The National Community Rights Network
Empowering the Rights of Communities!
Recognizing the Rights of Nature!
The New Hampshire Community Rights Network
Informing and empowering communities and elected officials about our individual and collective right of local self-governance in order to secure and protect the inherent and unalienable rights of all inhabitants of New Hampshire to economic, social and environmental justice, including the rights of nature.
Many have the impression that New Hampshire, with its town meeting form of local governance, is closest to what this nation’s Founding Fathers envisioned and experienced when they spoke of “local democracy.” Here, like nowhere else, people participate directly in governing – in practice, not just in concept. Every citizen is a local legislator at a town meeting.
Yet as Granite State citizens have discovered when they’ve endeavored to adopt local laws that protect health, safety, and welfare by curtailing the application of sewage sludge on farmlands, corporate water withdrawals and privatization, fossil fuel pipeline infrastructure, unsustainable green-energy projects, toxic waste dumping, and water contamination, local democratic control has been stripped away by the combined effort of legislators who adopt corporate-lobbied laws, and the courts that uphold them. The current structure of law and government in New Hampshire makes it perfectly legal for commercial and industrial projects that residents consider to be dangerous to human and natural communities, to operate in neighborhoods despite community opposition. Industrial-scale commercial operations are all decided by State regulations that legalize corporate harms to the community.
People who are involved with the New Hampshire Community Rights Network (NHCRN) have recognized this system as illegitimate and unjust. The work of the NHCRN is to assert fundamental rights and drive state constitutional changes that liberate local community self-government from such systemic constraints.
It was during the 2016 New Hampshire Legislative Session that for the first time in the U.S., a legislative committee heard testimony on a proposed state constitutional Community Rights Amendment. Presently, our state legislative framework is being used to favor corporate privilege and deny Community Rights. Oppressive control of this framework by commercial and property interests, subordinates the rights of community members and natural environments and subjects them to harm.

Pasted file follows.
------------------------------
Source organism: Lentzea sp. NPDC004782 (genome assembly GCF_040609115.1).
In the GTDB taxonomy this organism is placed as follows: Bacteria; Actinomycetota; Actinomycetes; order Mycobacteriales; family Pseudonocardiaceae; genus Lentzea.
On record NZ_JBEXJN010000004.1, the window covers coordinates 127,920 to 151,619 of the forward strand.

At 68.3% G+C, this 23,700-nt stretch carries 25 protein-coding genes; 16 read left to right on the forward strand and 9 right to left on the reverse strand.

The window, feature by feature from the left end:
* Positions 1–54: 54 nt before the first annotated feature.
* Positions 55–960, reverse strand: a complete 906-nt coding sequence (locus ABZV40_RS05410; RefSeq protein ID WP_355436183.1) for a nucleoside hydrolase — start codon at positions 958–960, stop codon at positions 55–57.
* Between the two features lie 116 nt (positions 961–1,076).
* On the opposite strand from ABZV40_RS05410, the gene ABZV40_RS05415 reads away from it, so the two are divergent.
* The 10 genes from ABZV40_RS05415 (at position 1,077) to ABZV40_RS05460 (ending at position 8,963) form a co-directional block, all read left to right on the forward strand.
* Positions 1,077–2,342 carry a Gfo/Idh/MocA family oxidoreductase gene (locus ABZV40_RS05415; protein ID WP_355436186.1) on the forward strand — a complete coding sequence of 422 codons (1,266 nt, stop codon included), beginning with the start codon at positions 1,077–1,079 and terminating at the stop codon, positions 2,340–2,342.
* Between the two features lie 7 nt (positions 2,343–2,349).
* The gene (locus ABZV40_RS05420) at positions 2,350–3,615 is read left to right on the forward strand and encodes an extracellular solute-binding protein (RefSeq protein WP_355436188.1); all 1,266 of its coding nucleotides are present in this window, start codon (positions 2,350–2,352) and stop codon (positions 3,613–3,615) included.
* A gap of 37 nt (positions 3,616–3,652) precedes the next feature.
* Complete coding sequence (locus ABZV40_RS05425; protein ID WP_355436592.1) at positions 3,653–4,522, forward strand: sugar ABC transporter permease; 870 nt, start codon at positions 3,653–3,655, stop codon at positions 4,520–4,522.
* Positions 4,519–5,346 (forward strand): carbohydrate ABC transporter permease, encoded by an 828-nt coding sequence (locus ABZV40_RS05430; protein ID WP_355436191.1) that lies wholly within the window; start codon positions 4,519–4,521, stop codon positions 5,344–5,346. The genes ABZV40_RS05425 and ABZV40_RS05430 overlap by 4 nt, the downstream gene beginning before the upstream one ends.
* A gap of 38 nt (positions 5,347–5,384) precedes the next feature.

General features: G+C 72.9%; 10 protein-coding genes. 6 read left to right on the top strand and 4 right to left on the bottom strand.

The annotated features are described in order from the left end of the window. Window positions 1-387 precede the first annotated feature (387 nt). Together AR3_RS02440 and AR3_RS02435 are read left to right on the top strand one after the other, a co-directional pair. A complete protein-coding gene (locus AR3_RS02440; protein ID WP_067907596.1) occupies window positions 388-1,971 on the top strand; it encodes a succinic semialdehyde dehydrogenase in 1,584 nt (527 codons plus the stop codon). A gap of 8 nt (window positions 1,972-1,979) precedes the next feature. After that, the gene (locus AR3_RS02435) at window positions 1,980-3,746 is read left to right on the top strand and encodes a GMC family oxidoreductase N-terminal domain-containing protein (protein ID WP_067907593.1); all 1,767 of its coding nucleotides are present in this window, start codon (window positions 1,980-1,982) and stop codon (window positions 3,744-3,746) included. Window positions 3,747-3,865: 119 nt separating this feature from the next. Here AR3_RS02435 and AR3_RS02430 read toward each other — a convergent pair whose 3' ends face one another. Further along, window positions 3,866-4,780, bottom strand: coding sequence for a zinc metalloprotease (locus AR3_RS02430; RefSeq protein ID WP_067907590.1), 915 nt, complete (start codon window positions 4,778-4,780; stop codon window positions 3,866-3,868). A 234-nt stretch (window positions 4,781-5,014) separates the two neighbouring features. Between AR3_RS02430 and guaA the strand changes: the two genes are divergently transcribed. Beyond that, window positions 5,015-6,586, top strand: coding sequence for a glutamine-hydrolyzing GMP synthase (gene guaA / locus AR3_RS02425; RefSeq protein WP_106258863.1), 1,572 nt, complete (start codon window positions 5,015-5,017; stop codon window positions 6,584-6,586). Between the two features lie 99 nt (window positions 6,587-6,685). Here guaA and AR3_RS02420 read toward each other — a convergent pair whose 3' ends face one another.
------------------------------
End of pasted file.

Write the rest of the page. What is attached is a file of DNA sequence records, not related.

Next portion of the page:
The proposed NH Community Rights state constitutional amendment, advanced by the NHCRN, recognizes the authority of people in towns throughout the state to enact local rights-based laws protecting individual and communities’ rights. It empowers people to use their local governing authority to protect the health, safety, and welfare of both humans and natural environments. It removes communities’ vulnerability to state and corporate power, safeguarding them from corporate exploitation, as well as state preemption and oppression at the hands of the very government that is charged to protect them.
The NH Community Rights amendment received bi-partisan sponsorship during multiple NH Legislative Sessions and it received support from a legislative subcommittee with a recommendation of “ought-to-pass” in 2018. During its debate on the House floor, the Amendment received support from one-third of the body present and voting – more than halfway to the required three-fifths majority needed for advancement to the state Senate.
Until the people of New Hampshire demand that the State liberate local law-making to prevent our communities from being used as mere resource colonies for profit, we will continue to fight every battle in a vacuum, while being denied the authority we believe we have, subject to a corporate-driven agenda.
The NH Community Rights Amendment will be reintroduced as many times as it takes to pass it. We know from prior people’s movements that fundamental change takes persistent, unrelenting pressure. As corporate threats grow in the Granite State, more communities are joining the Community Rights movement.